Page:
In fact, I'd go so far as to say that Nazis are paragons of wrongdoing, and perhaps could even serve as a standard referent or metaphor for evil itself. Like, if someone was a bad person, I might say "stop being such a Nazi." And then that person would feel dissed and would need to repent of his or her evil ways.
I mention this to provide historical context to the film Sophie Scholl: The Final Days, because it occurs in a historical period and in a land where the National Socialist party, commonly called "the Nazis," were in power.
The titular Sophie Scholl was an actual young woman who bravely helped to publish a newspaper that dared to question some of the misstatements of the Nazi regime. Like, they were running a war at the time, and the war wasn't going as well as they would have liked the public to believe. So, Fraulein Scholl and her compatriots, who called themselves The White Rose, mentioned in their newsletter that the war was perhaps something of a fiasco and a quagmire.
While this was true, it was also something the Nazis didn't want presented to the public, so they questioned the patriotism of those who would tell the truth about their war, and claimed that those who did so were demoralizing the troops and aiding the enemy. Then they arrested the truth-tellers and sent them to jail or killed them. Just so you know how much worse things could be.
The true story of Sophie Scholl is one of those historical moments that needs to and should be told. For one thing, Scholl was, in fact, a patriot: She wanted the best for her country and believed that a regime which would engage in fruitless and wasteful warfare was not in her country's best interest. Because sometimes honesty is actually patriotic.
Also, it seems important to note that even in a time of extreme political repression, there were Germans of good faith and conscience who believed that speaking out against the evils of their government was more important than protecting their lives. Since Germans get a bad rap for the Holocaust, it's nice to note that at least some of them were opposed to evil and badness and the murder of millions of innocents.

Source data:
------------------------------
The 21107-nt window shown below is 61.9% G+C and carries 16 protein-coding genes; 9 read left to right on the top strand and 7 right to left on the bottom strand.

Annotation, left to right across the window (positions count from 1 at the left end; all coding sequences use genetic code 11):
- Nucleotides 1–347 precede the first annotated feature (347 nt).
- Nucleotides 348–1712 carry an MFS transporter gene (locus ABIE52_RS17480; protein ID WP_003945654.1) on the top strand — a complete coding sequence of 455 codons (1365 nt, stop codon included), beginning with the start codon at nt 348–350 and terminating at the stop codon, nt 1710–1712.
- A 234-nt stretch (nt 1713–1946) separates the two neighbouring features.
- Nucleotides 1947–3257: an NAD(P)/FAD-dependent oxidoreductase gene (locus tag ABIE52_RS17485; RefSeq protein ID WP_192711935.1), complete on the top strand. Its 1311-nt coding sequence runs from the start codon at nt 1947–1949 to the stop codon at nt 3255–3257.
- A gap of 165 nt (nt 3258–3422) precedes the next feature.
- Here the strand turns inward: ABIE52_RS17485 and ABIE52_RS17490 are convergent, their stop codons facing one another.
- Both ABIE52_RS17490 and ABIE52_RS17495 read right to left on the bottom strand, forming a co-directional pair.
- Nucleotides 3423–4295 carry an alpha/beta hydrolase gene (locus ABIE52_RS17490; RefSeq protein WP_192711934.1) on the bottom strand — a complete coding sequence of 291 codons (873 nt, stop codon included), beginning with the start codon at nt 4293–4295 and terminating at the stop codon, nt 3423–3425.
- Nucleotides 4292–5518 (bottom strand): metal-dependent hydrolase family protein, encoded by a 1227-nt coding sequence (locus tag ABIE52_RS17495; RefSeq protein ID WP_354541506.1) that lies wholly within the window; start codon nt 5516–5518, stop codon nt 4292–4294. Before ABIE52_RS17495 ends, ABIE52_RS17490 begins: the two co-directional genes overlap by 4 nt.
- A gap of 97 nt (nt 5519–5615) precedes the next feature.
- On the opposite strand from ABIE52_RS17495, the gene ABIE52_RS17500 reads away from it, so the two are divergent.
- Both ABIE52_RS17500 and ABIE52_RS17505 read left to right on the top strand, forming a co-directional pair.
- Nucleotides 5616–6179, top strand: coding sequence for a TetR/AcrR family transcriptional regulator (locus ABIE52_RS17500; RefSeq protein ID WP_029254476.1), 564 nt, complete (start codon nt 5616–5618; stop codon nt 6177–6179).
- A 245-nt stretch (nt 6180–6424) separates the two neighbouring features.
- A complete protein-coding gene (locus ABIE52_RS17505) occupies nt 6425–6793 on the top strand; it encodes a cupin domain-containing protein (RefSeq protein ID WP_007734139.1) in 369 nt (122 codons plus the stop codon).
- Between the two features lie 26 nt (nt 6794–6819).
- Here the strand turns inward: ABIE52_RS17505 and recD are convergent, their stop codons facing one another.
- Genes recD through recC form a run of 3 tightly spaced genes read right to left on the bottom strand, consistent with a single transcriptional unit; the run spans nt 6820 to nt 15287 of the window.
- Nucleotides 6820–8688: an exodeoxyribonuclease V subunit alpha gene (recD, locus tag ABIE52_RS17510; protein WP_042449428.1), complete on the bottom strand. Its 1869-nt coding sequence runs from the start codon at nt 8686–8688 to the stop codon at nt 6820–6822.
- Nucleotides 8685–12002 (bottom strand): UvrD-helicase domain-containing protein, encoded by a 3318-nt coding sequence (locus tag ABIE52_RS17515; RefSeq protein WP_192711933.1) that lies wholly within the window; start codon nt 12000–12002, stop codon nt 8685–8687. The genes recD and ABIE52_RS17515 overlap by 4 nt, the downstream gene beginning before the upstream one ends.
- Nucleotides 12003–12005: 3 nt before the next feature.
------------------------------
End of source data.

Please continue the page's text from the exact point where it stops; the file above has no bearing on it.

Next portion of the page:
So on the level of truth, and the consequences one might endure for telling the truth, Sophie Scholl could well be considered an important film. The question for the film reviewer, though, is whether it's a good film. Not morally: Of course, if you say mean things about Nazis, you must be good, and if the "you" in question is a film, the moral judgment still applies, no doubt.
But Triumph of the Will is an excellent film, and it has nothing but nice things to say about Nazis. This is one of those strange but true facts that should be, but isn't, in the latest Ripley's Believe It or Have Your Ethical Nature Questioned.
So when I note that Sophie Scholl was an excellent person, but Sophie Scholl is only a decent movie, well, that's how it runs sometimes. Most of Sophie Scholl does work well: The acting, especially by lead Julia Jentsch and Gerald Alexander Held, who plays her inquisitor, is ruthlessly good. Held brings a complexity to the role of a Nazi police officer that belies the simplicity of the "evil Nazi" stereotype without in any way limiting the moral culpability of someone in his position.
The cinematography, too, is generally good, making excellent use of enormous, neoclassical interiors and carefully balancing a limited palette of grays and soft reds. The attention to color is reminiscent of the later work of Sven Nykvist, in that a wide array of tones are drawn from a narrow slice of the visual spectrum, and to strong effect.
But Sophie Scholl has two small problems that kneecap its potential to be a great film: First, there is extremely loud, intrusive and anachronistic music in the initial sequences. Director Marc Rothemund has in every other respect very carefully re-created the look and feel of 1940s Germany, so to put in tremendously contemporary music seems an odd choice. It's even odder that it's mixed up so high, and that it's the kind of obvious and manipulative music you hear during chase sequences in American action movies.
The second problem is that Sophie Scholl covers only the last few days of Scholl's life. This limit on the scope translates into an emphasis on minutia that makes the film drag a bit, so it winds up being a half-hour longer than its material warrants. But that half-hour could easily have been filled with some back story on what brought Scholl to become a member of The White Rose, or the story of her love for a soldier, or anything to establish her character. Instead of showing that, it's all done in expository dialogue, which, in spite of Jentsch's very strong performance, isn't quite as effective. So on the whole, Sophie Scholl gets a B+, which is a demerit only in that it starts with A+ material.